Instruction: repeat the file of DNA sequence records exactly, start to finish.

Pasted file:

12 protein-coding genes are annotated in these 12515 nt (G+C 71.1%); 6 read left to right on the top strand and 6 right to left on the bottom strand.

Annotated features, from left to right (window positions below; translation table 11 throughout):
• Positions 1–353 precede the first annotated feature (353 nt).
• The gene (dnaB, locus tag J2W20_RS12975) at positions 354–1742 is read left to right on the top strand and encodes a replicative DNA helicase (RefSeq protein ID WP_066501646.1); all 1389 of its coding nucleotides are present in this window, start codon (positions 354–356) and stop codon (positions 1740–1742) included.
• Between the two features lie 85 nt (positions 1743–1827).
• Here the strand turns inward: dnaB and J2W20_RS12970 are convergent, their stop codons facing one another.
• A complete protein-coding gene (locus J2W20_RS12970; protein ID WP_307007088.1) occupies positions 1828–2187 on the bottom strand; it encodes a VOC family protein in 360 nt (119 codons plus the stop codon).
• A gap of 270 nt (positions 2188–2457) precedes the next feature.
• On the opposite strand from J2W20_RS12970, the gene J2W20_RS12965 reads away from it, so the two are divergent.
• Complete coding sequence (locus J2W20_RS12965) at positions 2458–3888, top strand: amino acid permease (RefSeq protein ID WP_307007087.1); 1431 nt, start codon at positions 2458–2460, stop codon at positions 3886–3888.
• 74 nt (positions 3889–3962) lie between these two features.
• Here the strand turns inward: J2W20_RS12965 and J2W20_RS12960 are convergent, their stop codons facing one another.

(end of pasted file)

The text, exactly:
12 protein-coding genes are annotated in these 12515 nt (G+C 71.1%); 6 read left to right on the top strand and 6 right to left on the bottom strand.

Annotated features, from left to right (window positions below; translation table 11 throughout):
• Positions 1–353 precede the first annotated feature (353 nt).
• The gene (dnaB, locus tag J2W20_RS12975) at positions 354–1742 is read left to right on the top strand and encodes a replicative DNA helicase (RefSeq protein ID WP_066501646.1); all 1389 of its coding nucleotides are present in this window, start codon (positions 354–356) and stop codon (positions 1740–1742) included.
• Between the two features lie 85 nt (positions 1743–1827).
• Here the strand turns inward: dnaB and J2W20_RS12970 are convergent, their stop codons facing one another.
• A complete protein-coding gene (locus J2W20_RS12970; protein ID WP_307007088.1) occupies positions 1828–2187 on the bottom strand; it encodes a VOC family protein in 360 nt (119 codons plus the stop codon).
• A gap of 270 nt (positions 2188–2457) precedes the next feature.
• On the opposite strand from J2W20_RS12970, the gene J2W20_RS12965 reads away from it, so the two are divergent.
• Complete coding sequence (locus J2W20_RS12965) at positions 2458–3888, top strand: amino acid permease (RefSeq protein ID WP_307007087.1); 1431 nt, start codon at positions 2458–2460, stop codon at positions 3886–3888.
• 74 nt (positions 3889–3962) lie between these two features.
• Here the strand turns inward: J2W20_RS12965 and J2W20_RS12960 are convergent, their stop codons facing one another.